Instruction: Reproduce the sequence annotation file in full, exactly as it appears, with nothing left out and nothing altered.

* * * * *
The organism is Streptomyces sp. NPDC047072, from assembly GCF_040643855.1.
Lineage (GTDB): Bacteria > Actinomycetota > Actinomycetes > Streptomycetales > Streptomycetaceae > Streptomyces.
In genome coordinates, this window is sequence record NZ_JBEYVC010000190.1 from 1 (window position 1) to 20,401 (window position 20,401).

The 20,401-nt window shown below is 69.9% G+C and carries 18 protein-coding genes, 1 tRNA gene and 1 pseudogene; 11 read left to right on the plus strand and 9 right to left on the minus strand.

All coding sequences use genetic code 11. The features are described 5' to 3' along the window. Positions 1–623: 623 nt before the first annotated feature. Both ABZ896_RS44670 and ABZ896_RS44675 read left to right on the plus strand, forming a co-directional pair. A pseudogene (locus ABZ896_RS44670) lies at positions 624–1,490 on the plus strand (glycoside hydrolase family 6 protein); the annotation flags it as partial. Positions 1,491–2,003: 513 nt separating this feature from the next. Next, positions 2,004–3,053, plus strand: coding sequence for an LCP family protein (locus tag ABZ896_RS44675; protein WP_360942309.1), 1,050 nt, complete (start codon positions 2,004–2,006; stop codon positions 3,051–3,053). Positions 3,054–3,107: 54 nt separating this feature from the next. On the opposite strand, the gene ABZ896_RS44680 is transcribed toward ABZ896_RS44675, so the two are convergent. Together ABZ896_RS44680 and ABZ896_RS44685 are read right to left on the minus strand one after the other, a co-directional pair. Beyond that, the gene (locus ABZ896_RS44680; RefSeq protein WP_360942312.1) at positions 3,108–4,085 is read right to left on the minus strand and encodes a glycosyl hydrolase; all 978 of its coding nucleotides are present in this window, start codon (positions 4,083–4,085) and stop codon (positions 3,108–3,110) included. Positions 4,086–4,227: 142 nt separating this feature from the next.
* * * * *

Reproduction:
The organism is Streptomyces sp. NPDC047072, from assembly GCF_040643855.1.
Lineage (GTDB): Bacteria > Actinomycetota > Actinomycetes > Streptomycetales > Streptomycetaceae > Streptomyces.
In genome coordinates, this window is sequence record NZ_JBEYVC010000190.1 from 1 (window position 1) to 20,401 (window position 20,401).

The 20,401-nt window shown below is 69.9% G+C and carries 18 protein-coding genes, 1 tRNA gene and 1 pseudogene; 11 read left to right on the plus strand and 9 right to left on the minus strand.

All coding sequences use genetic code 11. The features are described 5' to 3' along the window. Positions 1–623: 623 nt before the first annotated feature. Both ABZ896_RS44670 and ABZ896_RS44675 read left to right on the plus strand, forming a co-directional pair. A pseudogene (locus ABZ896_RS44670) lies at positions 624–1,490 on the plus strand (glycoside hydrolase family 6 protein); the annotation flags it as partial. Positions 1,491–2,003: 513 nt separating this feature from the next. Next, positions 2,004–3,053, plus strand: coding sequence for an LCP family protein (locus tag ABZ896_RS44675; protein WP_360942309.1), 1,050 nt, complete (start codon positions 2,004–2,006; stop codon positions 3,051–3,053). Positions 3,054–3,107: 54 nt separating this feature from the next. On the opposite strand, the gene ABZ896_RS44680 is transcribed toward ABZ896_RS44675, so the two are convergent. Together ABZ896_RS44680 and ABZ896_RS44685 are read right to left on the minus strand one after the other, a co-directional pair. Beyond that, the gene (locus ABZ896_RS44680; RefSeq protein WP_360942312.1) at positions 3,108–4,085 is read right to left on the minus strand and encodes a glycosyl hydrolase; all 978 of its coding nucleotides are present in this window, start codon (positions 4,083–4,085) and stop codon (positions 3,108–3,110) included. Positions 4,086–4,227: 142 nt separating this feature from the next.